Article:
Join prominent visiting artist Dr Swarnamalya Ganesh and Chitra Sundaram as they explore Sadir the historic precursor to the classical Indian dance style of Bharatanatyam.
In a special curation by Chitra Sundaram, Akademi launches the first of its dance dialogue series with the London debut of Dr Swarnamalya Ganesh. The noted Bharatanatyam artist and actor will be joined by Chitra, a prominent figure in the UK dance community. Together they will explore the narratives, the women, and the repertoire of ‘Sadir Āttam’: the command performance of the 17th early 20th century that was presented in darbars and salons for royalty, aristocracy and officers of The Raj.
This event presents the her-story of the Sadir dancer; her repertoire and her reputation as an articulate, charming and sophisticated performer. Swarnamalya will share the experiences of seeking out hereditary dancers; piecing together closely guarded anecdotes and repertoire pieces. Nearly eighty-five years after Sadir disappearing into Bharatanatyam, we begin to embrace both, joining the discourse of multiple histories. The discussion and demonstration will both trace and move beyond the narratives of erasure and caste politics behind present-day Bharatanatyam. The evening will include a 10 minute Q&A.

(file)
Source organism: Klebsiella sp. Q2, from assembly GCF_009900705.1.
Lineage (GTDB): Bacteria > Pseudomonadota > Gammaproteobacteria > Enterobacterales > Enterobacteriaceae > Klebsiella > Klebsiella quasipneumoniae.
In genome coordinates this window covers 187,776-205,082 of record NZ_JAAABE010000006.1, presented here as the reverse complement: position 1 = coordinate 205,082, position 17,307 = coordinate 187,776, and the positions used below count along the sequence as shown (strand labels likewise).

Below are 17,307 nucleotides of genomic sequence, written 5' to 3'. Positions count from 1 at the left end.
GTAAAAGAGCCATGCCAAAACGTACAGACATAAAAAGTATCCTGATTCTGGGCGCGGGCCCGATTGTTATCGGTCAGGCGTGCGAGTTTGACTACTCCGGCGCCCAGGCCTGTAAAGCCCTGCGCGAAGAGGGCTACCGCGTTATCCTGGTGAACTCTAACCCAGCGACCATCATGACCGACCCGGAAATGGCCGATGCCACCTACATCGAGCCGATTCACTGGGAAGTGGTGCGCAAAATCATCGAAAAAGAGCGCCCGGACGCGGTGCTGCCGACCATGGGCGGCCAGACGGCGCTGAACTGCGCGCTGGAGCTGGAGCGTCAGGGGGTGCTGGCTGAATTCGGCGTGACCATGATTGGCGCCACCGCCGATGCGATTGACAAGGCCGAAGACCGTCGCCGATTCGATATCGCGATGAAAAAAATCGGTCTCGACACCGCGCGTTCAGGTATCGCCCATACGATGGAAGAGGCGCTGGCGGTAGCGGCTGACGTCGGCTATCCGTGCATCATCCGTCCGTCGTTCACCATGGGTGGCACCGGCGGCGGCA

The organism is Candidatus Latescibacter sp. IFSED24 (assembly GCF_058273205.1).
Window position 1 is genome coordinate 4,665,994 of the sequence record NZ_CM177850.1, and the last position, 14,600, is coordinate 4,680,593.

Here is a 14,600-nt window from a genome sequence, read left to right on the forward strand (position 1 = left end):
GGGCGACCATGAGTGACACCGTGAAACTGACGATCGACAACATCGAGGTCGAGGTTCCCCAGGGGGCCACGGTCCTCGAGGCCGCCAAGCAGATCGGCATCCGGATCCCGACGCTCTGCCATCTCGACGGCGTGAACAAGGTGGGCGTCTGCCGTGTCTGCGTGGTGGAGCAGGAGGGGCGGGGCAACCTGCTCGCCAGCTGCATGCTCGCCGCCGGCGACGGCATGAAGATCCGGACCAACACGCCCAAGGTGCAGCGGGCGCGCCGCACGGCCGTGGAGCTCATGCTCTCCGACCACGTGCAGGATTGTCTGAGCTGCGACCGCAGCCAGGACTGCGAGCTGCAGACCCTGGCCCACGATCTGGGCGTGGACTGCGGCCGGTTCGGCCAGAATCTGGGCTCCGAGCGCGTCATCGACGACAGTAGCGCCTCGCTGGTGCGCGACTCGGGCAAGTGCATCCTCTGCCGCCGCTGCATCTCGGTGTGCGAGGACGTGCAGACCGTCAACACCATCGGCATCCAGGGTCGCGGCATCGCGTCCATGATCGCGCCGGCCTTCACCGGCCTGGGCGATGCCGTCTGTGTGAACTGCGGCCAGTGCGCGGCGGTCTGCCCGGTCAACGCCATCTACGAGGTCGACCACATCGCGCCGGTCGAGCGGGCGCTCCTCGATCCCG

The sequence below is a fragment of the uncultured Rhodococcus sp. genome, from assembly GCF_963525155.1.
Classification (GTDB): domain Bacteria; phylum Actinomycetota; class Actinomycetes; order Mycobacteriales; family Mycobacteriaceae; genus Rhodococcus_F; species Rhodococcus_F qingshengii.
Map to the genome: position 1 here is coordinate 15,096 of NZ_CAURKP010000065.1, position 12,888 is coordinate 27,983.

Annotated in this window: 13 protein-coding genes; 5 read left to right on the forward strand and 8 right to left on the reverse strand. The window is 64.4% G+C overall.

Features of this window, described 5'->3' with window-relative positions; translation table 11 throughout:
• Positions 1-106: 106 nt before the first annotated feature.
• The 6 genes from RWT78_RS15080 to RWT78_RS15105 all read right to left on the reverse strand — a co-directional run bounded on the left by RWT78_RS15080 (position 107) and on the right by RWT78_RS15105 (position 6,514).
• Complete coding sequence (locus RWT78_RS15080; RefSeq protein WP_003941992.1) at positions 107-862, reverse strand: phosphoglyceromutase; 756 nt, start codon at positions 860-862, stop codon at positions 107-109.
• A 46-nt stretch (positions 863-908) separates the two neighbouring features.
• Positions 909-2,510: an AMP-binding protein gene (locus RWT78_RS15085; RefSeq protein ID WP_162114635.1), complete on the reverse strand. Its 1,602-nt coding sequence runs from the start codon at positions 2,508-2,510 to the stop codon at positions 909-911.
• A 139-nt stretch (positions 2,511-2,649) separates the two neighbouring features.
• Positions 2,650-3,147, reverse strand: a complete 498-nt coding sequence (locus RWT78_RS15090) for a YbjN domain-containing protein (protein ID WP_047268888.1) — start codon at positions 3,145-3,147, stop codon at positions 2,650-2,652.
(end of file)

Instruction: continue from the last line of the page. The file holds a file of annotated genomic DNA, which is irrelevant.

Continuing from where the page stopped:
Dr Swarnamalya Ganesh is a trained Bharatanatyam dancer, an Indian actress and TV anchor. Over the years, she has anchored several shows, acted in films across various languages and performed on many stages all over the world. She has a Masters in Bharatanatyam and PhD in Dance History from Madras University.
Chitra Sundaram is a dance/theatre choreographer, Bharatanatyam performer, mentor and educator. Her research and teaching interests include the problems and potential of classical forms in cross-cultural and intergenerational transmission of narratives. Chitra was the trustee of Akademi, and currently sits on the board of the Imperial Society of Teachers of Dancing. Chitra is an Associate Lecturer in Theatre &Performance at Goldsmiths College, and a Fellow of the Royal Society of the Arts.